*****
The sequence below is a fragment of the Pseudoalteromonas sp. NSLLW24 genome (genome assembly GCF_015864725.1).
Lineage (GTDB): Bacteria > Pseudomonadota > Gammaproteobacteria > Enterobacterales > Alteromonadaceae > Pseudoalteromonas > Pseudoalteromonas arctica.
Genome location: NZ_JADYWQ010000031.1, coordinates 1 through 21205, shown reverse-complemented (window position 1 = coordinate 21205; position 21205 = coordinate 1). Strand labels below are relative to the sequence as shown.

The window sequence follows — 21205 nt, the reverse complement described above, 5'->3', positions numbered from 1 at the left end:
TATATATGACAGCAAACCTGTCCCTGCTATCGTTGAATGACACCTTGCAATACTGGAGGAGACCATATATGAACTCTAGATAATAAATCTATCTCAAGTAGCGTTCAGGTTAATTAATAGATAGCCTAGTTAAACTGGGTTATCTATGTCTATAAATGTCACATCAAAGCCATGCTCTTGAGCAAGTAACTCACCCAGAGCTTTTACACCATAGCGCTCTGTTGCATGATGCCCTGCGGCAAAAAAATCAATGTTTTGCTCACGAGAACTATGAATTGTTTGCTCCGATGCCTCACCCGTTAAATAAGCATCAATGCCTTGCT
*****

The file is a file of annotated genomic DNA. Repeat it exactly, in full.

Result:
The sequence below is a fragment of the Pseudoalteromonas sp. NSLLW24 genome (genome assembly GCF_015864725.1).
Lineage (GTDB): Bacteria > Pseudomonadota > Gammaproteobacteria > Enterobacterales > Alteromonadaceae > Pseudoalteromonas > Pseudoalteromonas arctica.
Genome location: NZ_JADYWQ010000031.1, coordinates 1 through 21205, shown reverse-complemented (window position 1 = coordinate 21205; position 21205 = coordinate 1). Strand labels below are relative to the sequence as shown.

The window sequence follows — 21205 nt, the reverse complement described above, 5'->3', positions numbered from 1 at the left end:
TATATATGACAGCAAACCTGTCCCTGCTATCGTTGAATGACACCTTGCAATACTGGAGGAGACCATATATGAACTCTAGATAATAAATCTATCTCAAGTAGCGTTCAGGTTAATTAATAGATAGCCTAGTTAAACTGGGTTATCTATGTCTATAAATGTCACATCAAAGCCATGCTCTTGAGCAAGTAACTCACCCAGAGCTTTTACACCATAGCGCTCTGTTGCATGATGCCCTGCGGCAAAAAAATCAATGTTTTGCTCACGAGAACTATGAATTGTTTGCTCCGATGCCTCACCCGTTAAATAAGCATCAATGCCTTGCT